Our Little Spot

November 20, 2017
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Six years ago, we were neighbors with a limitless imaginations. We went out each morning to our own spot, overflowing with excitement. Nobody to worry about, nobody told us what to do, nobody but nature. The sound of birds chirping early in the morning, it felt peaceful and calming. We listened carefully, as the smooth serial sound of the stream brushed along the rocky banks.


Our imagination was running wild, we dreamt of creating a fort by ourselves regarding only nature. We gathered sticks, rocks, and bark, we slowly began to evolve our little spot in the woods behind our houses in a Wisconsin small town. As time went on our little spot began to grow not so little anymore. In an eleven year old's eyes it looked like a palace.


One day as we walked our to our little spot something seemed different. The birds chirp seemed louder and their songs were lighter. As we looked at our fort, we witnessed a family of birds nesting in the walls of our creation. In some sense it gave us pride in our hard work, because we knew a difference was made. From that day on, we continued to build and preserve our fort by any means necessary. We kept it hidden and untold to everyone, we even lied to our friends and family. We ran no risks in terms of jeopardizing our fort.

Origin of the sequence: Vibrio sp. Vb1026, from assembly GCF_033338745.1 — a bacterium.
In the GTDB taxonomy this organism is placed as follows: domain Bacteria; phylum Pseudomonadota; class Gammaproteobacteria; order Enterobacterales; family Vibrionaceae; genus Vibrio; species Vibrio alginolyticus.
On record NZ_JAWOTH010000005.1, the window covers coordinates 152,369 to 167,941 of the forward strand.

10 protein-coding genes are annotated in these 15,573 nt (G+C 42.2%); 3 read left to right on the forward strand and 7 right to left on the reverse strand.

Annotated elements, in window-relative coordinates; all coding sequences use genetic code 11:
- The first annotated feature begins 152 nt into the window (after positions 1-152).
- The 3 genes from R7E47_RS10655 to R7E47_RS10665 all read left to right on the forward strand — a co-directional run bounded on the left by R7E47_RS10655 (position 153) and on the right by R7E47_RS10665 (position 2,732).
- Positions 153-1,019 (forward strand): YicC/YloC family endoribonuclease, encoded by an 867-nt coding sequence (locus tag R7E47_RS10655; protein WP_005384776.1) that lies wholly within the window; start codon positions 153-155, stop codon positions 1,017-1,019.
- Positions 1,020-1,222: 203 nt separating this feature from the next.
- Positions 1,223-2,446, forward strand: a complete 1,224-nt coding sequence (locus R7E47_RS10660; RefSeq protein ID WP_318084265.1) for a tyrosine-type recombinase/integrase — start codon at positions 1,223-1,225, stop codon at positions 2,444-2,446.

As we grew older, our mind got caught up in the roar of the twenty first century. We began receiving phones, computers, and other materialistic items. Our fort slowly faded to the back of our memory. Every once in awhile we would think back to it, and reminisce on the memories that were made. We had seemed to move on from our little spot because our interests drifted elsewhere.


Six years later, the day before senior year started, our little spot crossed our minds once more. As if a fading memory was trying to claw its way to be remembered once again. We decided to go back and get one last glimpse of our once prideful fort. We ran into the forest, as if we were little kids again. Suddenly we were put to an abrupt halt, frozen with emotion to what our glossy eyes lay upon. Our fort…It’s gone, destroyed by our generation’s invisible hand. Gazing at the house to where our fort used to be, we realized we had lost our innocence, our selflessness, and our passion for the world around us.


Today, a year later we have learned from this experience. We have developed a better understanding for what truly matters around us. Urbanization is destroying natural wildlife to such an extent that animals are losing their homes constantly. This made us realize we needed to not add to the problem of destroying our environment: recycling, conserving energy, and picking up garbage. By doing this we preserved the memory of our secret spot in the woods, once so wondrous, now destroyed.






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